Burundi's constitutional court has ruled that President Pierre Nkurunziza is allowed to run for a third term.
The decision, announced Tuesday, appeared unlikely to end running street protests against the president's bid to extend his rule, which critics say would violate the constitution.
The court's deputy president has rejected the ruling and fled to neighboring Rwanda. Sylvere Nimpagaritse told reporters that his conscience would not allow him to sign a ruling that is unconstitutional.
Meanwhile, protests continued in the capital, Bujumbura. A day earlier, protesters clashed with police, who opened fire and killed three people. Police say one of the protesters had thrown a grenade. Dozens of people, including police officers, were injured in the unrest.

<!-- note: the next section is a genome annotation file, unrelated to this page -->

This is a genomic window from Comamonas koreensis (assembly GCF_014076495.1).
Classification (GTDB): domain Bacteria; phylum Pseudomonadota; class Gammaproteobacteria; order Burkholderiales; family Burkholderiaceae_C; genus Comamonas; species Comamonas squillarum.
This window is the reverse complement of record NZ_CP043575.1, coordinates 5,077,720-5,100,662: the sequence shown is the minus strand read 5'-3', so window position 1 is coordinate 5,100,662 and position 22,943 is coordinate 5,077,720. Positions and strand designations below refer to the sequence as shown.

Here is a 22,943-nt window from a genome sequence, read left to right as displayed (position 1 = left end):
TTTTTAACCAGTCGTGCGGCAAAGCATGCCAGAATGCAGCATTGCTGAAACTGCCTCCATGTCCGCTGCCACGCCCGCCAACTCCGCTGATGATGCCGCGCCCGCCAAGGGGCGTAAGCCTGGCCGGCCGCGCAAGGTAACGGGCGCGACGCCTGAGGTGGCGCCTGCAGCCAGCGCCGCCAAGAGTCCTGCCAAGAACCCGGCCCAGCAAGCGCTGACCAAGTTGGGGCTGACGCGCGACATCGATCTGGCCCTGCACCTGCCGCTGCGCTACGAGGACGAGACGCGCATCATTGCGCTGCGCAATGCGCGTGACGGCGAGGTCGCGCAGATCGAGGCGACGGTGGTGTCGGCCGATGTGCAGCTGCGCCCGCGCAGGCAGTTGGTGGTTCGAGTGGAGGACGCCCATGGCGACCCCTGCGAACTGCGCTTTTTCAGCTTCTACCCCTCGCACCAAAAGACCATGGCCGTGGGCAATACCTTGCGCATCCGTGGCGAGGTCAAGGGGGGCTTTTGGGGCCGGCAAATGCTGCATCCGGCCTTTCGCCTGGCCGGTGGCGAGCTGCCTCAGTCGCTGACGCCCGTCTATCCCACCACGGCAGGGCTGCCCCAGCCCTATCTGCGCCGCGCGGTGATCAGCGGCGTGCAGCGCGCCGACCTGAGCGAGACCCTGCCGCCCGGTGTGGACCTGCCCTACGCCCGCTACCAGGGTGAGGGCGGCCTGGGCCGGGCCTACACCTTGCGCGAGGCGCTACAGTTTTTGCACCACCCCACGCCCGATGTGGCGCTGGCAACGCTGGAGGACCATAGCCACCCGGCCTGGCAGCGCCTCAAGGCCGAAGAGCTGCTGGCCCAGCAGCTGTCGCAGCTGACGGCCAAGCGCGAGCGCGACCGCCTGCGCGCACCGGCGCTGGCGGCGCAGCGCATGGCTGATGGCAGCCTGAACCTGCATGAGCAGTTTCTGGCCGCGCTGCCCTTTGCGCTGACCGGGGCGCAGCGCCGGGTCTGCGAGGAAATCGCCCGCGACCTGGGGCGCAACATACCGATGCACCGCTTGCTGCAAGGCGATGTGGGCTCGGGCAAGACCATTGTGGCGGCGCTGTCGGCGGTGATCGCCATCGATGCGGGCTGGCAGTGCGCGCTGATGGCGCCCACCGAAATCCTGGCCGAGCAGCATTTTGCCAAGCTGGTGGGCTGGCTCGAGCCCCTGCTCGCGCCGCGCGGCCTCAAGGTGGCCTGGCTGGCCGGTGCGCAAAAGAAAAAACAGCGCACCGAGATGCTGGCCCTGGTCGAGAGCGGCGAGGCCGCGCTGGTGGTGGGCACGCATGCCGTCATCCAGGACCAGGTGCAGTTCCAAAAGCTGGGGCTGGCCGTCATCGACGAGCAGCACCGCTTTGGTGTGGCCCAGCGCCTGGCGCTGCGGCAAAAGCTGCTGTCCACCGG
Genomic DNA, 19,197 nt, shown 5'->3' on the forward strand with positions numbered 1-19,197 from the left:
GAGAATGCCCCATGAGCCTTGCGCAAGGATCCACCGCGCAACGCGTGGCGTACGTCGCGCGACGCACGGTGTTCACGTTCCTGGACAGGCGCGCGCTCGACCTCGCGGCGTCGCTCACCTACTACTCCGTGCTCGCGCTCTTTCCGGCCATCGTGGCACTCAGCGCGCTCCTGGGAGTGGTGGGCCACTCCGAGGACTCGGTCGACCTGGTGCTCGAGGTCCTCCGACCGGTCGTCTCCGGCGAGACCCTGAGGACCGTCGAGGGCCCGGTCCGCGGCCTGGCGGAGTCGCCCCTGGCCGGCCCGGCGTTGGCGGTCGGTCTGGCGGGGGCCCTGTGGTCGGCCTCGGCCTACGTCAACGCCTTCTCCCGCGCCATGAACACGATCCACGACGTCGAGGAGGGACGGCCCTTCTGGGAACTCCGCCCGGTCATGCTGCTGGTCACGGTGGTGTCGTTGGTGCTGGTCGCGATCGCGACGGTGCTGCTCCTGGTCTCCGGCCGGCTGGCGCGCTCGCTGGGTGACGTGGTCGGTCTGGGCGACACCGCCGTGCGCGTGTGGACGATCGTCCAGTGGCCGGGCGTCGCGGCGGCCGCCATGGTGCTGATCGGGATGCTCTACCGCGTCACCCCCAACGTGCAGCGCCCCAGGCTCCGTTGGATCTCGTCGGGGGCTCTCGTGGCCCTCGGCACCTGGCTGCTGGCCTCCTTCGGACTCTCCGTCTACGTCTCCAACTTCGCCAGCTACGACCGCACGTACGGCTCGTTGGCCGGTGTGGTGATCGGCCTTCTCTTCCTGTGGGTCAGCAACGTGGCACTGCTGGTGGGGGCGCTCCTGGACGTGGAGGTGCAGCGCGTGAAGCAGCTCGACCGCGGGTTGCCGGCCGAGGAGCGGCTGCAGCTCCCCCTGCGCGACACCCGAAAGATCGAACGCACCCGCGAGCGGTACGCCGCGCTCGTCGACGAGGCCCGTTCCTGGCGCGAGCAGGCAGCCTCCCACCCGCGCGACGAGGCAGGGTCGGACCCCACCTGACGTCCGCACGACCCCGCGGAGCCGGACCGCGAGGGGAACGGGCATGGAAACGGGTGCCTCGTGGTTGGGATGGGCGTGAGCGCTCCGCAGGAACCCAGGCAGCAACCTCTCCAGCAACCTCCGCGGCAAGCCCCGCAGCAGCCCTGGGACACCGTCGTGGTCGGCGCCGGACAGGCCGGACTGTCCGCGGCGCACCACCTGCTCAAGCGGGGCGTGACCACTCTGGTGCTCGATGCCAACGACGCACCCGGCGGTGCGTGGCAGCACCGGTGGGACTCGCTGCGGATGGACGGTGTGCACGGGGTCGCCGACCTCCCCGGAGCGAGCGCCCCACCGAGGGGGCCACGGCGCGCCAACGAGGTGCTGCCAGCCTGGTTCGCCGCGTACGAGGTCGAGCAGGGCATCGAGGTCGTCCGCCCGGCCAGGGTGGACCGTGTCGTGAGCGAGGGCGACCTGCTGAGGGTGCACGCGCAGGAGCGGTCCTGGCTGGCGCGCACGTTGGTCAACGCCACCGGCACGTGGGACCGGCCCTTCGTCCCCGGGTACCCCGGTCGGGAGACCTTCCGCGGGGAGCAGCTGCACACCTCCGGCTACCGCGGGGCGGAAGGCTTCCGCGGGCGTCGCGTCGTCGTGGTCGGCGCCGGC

Vice President Prosper Bazombanza said the government is willing to release the hundreds of detained protesters on the condition that the protests stop.
At least 12 people have died since the protests began April 26, the day Nkurunziza announced he would seek re-election in the June 26 poll.
In Tuesday's ruling, the court said the president could run without violating the constitution's two-term limit, saying "renewal of the presidential term through direct universal suffrage" is permitted.
Nkurunziza's first term as president was the result of a parliamentary vote. The president's supporters say he has served only one term as a result of winning a general election and should be eligible to seek re-election according to those terms.
The unrest has prompted at least 24,000 Burundians to flee to Rwanda and sparked fears of a renewed civil war in Burundi. An estimated 300,000 people were killed in a 13-year conflict that ended in 2006.
Speaking in Kenya on Monday, U.S. Secretary of State John Kerry said the United States is "deeply concerned" about the Burundian president's decision, which he said "flies directly in the face of the constitution."